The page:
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Earlier this week I had the chance to speak with Jason Holloway, CEO of online video start-up The company’s sweet spot is the "middle" of the tail — between mass-market broadcast content (head) and the YouTubes (long tail) of the world. This basically comprises independently produced but professionally shot and edited content, including short films and documentaries. The thought is that the distribution infrastructure in place for such content only allows room for the small percentage of films that get recognition at film festivals. This, however, leaves lots of content — 10,000 films submitted to film festivals every month, according to Holloway — that mostly end up sitting on a shelf.

Enter's own online film festival launched yesterday to bring together this very segment of films whose previous limited physical distribution options rendered them underappreciated and under-delivered. The company has tried to gain traction with contributors by building a model that shares revenue with them. And traction among users has thus far been achieved with zero cost to view films. In the future it plans to integrate an advertising model.

"You really have to start with an advertising model because you can't get users to pay to experiment," said Holloway. "If you want to encourage people to check out new content and new artists, they'll give you some time in the form of watching an ad but they won't write a check. There is too much of a barrier. Once we get enough content and have enough of a portfolio, then we can move toward more of a subscription model."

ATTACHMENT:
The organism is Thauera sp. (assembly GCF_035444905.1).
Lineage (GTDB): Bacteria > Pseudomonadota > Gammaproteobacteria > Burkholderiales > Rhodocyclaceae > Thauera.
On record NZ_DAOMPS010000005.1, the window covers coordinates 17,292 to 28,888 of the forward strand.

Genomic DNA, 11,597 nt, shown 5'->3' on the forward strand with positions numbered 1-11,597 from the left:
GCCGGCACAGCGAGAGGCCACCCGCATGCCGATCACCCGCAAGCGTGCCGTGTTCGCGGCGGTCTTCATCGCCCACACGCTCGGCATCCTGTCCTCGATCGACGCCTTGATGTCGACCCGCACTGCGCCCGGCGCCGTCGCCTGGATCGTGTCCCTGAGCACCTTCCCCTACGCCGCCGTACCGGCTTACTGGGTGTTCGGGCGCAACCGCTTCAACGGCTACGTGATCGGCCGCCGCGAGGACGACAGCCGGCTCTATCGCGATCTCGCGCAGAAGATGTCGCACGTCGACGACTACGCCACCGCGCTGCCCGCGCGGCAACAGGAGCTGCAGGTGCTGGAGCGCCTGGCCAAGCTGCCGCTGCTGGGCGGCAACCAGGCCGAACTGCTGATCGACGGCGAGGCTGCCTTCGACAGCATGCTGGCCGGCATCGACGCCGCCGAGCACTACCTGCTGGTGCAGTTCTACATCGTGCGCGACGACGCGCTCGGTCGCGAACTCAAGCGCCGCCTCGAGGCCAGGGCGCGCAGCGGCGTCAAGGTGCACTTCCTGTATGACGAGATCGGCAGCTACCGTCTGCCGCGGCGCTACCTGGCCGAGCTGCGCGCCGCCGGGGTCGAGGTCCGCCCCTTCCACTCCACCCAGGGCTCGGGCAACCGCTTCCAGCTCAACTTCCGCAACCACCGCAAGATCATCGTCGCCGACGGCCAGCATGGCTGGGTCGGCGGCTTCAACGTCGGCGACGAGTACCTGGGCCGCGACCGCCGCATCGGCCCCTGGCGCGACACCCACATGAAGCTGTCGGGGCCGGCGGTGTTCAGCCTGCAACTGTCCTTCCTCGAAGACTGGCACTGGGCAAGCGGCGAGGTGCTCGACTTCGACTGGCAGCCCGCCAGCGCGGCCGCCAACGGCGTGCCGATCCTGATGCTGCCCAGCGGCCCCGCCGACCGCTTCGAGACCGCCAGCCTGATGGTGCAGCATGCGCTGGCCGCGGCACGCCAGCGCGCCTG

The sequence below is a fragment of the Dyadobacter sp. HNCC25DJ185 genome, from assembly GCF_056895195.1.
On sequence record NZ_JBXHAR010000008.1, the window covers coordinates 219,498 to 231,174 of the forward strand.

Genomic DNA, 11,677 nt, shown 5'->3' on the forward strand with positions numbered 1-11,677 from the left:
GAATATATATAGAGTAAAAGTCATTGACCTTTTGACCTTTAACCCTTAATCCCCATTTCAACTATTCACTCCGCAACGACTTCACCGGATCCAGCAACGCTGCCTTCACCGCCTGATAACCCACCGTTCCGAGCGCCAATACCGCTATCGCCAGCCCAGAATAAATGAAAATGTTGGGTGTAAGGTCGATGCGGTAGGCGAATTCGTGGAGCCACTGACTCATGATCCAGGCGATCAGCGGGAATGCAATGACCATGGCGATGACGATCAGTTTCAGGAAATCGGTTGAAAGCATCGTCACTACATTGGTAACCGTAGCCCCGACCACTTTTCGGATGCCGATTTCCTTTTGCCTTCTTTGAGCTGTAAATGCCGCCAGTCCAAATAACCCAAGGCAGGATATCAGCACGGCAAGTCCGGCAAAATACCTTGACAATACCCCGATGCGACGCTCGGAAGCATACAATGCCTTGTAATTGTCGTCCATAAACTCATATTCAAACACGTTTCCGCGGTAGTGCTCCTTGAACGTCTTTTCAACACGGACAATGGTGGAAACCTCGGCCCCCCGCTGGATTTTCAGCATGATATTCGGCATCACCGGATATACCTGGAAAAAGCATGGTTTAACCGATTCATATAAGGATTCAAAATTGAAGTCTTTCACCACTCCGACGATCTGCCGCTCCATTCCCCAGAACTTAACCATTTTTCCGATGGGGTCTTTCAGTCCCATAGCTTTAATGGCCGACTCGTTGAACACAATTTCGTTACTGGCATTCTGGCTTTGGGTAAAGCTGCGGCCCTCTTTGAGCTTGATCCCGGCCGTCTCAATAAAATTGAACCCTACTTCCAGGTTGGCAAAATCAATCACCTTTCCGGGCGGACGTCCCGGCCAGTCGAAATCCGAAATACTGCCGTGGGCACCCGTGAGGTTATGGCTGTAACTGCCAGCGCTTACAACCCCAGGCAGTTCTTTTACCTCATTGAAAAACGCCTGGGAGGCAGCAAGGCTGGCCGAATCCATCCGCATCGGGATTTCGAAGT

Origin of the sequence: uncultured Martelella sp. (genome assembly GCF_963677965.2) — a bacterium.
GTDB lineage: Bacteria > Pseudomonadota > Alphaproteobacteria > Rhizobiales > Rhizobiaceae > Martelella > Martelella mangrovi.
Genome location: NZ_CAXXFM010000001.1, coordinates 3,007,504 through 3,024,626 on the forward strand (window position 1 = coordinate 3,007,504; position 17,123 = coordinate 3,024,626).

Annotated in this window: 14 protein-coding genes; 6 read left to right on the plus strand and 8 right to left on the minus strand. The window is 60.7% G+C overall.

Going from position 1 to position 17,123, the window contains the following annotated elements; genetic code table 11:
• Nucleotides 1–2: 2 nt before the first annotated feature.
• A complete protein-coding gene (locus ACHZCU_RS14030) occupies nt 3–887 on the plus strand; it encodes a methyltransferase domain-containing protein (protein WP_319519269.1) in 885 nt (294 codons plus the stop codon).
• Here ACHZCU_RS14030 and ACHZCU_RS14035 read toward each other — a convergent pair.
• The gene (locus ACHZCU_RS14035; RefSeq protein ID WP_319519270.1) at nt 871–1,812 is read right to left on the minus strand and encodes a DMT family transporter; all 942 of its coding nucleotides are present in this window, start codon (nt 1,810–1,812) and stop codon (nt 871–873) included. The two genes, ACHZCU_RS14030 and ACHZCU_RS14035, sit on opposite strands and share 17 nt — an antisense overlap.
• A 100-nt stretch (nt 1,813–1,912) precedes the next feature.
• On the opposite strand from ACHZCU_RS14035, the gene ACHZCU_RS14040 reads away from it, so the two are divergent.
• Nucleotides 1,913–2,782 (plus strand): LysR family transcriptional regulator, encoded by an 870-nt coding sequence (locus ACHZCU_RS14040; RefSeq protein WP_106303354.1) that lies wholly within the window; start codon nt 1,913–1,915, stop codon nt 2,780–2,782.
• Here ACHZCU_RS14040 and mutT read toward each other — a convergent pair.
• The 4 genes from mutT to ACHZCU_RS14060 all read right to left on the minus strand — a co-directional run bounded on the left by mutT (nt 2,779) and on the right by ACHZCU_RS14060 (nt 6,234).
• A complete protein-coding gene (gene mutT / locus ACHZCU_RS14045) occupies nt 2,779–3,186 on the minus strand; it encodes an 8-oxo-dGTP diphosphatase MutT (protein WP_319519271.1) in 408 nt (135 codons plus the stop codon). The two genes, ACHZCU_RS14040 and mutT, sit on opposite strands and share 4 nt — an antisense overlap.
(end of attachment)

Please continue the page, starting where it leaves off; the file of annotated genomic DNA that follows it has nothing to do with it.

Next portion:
This seems to be the right strategy to gain users, although there is still a great deal of experimentation with subscription-based and ad-supported models in the online video space in order to discern user preferences. Its strategy to share revenue with content producers is also interesting and should encourage contribution among the types of producers it is looking for. This is compared with the YouTubes of the world that don’t reward contributors in any way (for admittedly less professional content, of course).

One aggregation challenge Dovetail might initially face is satisfying independent film producers who don’t wish their art to be viewed on what they might perceive as an inferior medium (streaming video). Dovetail, however, currently offers DVD-quality video, and Holloway looks forward to the day when the company will utilize higher bandwidth and high-definition online video distribution. There will also be general adoption of IPTV and online video (explored in our IPTV White Paper) that will cause average consumers to increasingly network their home entertainment devices in order to watch Internet-delivered video on their high-definition television monitors. These factors will bode well for Dovetail’s model.

Dovetail has also set up its network with a peer-to-peer architecture that significantly cuts down on IT costs, and it has integrated some interesting social networking components that should help it gain traction among users. To learn more, check out the site for yourself, and see the company’s write-up yesterday in Red Herring.

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